Weight-loss surgery cuts diabetes, high blood pressure for teens

BETHESDA, Maryland (WPVI) -- The idea of bariatric, or weight loss, surgery for teenagers has been controversial.

Some say teens are too young for such a serious procedure.

However, a new federal study found that obese teens who had gastric bypass surgery were significantly more likely to have remission from both Type 2 diabetes and blood pressure than those who used only medication and exercise to lose weight.

And the teens had even better results than adults getting gastric bypass.

In the past, there's been no treatment showing long-term effectiveness at reversing type 2 diabetes in youth, which tends to advance more quickly than in adults.

Researchers evaluated 161 teens and 396 adults who underwent this surgery at clinical centers participating in Teen-LABS (Teen-Longitudinal Assessment of Bariatric Surgery) and its adult counterpart, LABS.

Teens in the study were under 19 years old at the time of surgery, and adults in the study reported having obesity by age 18.

Teen-LABS clinical centers had specialized experience in the surgical evaluation and management of young people with severe obesity, and both studies were funded primarily by NIH's National Institute of Diabetes and Digestive and Kidney Diseases (NIDDK).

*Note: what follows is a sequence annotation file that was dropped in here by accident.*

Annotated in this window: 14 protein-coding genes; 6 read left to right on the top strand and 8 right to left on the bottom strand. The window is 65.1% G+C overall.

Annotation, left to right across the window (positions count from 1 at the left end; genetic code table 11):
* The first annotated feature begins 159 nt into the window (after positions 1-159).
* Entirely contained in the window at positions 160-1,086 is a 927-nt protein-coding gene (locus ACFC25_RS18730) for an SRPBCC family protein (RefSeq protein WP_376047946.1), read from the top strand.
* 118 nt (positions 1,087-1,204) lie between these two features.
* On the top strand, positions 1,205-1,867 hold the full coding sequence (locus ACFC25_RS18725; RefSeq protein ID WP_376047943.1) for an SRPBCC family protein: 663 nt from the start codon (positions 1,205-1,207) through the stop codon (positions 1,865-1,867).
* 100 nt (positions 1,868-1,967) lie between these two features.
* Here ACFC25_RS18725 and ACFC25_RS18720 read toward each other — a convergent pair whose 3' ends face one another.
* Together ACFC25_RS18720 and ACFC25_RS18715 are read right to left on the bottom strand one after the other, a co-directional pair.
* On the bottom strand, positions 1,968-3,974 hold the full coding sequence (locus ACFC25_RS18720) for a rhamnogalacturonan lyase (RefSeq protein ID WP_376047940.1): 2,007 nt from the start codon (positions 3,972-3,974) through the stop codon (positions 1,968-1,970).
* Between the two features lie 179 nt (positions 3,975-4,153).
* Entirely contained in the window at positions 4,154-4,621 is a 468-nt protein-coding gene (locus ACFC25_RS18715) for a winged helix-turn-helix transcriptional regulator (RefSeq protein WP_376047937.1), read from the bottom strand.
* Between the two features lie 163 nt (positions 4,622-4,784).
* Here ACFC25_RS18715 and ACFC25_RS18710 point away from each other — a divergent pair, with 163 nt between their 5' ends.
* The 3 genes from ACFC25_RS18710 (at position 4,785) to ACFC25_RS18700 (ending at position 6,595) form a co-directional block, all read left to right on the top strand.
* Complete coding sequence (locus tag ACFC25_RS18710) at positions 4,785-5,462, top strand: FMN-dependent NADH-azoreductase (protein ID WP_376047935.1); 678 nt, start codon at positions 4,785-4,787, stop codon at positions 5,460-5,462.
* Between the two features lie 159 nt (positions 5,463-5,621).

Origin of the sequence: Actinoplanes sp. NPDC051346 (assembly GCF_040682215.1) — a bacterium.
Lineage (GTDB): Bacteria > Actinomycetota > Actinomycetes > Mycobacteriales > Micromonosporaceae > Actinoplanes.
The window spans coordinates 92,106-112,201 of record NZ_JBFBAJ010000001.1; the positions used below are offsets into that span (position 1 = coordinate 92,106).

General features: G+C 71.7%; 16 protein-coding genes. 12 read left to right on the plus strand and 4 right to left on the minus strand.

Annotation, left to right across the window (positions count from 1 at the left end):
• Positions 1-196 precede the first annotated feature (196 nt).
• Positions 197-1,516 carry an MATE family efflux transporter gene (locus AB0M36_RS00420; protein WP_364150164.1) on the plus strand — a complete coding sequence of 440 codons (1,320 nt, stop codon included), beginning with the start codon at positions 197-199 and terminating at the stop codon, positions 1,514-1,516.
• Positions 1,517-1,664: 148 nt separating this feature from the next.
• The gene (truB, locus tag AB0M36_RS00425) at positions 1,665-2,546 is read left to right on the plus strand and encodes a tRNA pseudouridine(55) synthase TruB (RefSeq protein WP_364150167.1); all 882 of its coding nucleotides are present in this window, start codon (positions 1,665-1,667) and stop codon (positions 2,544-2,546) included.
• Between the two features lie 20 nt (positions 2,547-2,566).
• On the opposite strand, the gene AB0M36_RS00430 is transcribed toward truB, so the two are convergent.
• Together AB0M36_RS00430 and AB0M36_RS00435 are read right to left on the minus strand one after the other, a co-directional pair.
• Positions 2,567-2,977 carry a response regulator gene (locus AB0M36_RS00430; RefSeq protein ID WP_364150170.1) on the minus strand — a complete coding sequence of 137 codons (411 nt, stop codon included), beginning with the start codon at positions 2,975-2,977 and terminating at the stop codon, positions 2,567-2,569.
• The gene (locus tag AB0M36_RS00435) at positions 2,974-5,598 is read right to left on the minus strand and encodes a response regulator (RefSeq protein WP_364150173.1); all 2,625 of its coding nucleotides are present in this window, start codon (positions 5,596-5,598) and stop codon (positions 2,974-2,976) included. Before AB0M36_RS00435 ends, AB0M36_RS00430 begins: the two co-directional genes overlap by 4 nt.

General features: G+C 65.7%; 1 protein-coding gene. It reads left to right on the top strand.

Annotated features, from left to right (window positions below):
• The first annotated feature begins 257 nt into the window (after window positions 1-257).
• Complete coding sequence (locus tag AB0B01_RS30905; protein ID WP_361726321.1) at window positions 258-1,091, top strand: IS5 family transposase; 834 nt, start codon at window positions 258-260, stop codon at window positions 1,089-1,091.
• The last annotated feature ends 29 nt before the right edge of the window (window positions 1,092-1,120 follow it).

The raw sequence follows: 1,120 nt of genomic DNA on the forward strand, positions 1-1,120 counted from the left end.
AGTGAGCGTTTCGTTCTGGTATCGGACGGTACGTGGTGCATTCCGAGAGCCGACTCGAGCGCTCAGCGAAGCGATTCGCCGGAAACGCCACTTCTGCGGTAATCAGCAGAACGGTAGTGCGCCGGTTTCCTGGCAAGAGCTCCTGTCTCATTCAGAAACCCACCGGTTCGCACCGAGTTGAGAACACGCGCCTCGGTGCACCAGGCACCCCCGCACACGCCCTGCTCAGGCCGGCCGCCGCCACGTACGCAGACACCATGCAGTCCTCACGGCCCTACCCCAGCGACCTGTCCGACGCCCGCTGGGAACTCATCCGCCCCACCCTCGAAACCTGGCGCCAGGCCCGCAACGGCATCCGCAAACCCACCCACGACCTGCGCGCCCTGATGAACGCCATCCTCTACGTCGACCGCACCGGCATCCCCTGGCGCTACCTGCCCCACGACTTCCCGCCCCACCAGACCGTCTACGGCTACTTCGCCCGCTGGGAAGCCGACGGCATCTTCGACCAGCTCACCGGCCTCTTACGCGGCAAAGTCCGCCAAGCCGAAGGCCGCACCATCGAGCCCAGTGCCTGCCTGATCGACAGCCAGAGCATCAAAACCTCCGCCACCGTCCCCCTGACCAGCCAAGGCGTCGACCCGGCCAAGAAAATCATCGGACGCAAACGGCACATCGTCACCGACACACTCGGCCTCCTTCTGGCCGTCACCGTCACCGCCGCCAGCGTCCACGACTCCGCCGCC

The results were published in The New England Journal of Medicine.

88% of the teens needed diabetes medication before surgery, but none needed them after surgery.

Before surgery, 57% of the teens used blood pressure medications.

Five years after surgery, only 11% were taking them.

Teens were, however, more likely to need other abdominal operations, most commonly gall bladder removal.

More of them also had low iron and vitamin D levels, possibly because teens may be less likely to take enough vitamin and mineral supplements after surgery.

There was a similar death rate for both teens and adults five years after surgery, including two people from the teen group who died from an overdose.

There is an overall increasing trend of drug overdose deaths in the U.S., and a previous LABS study found a more substance and alcohol use disorders after bariatric surgery in adults.
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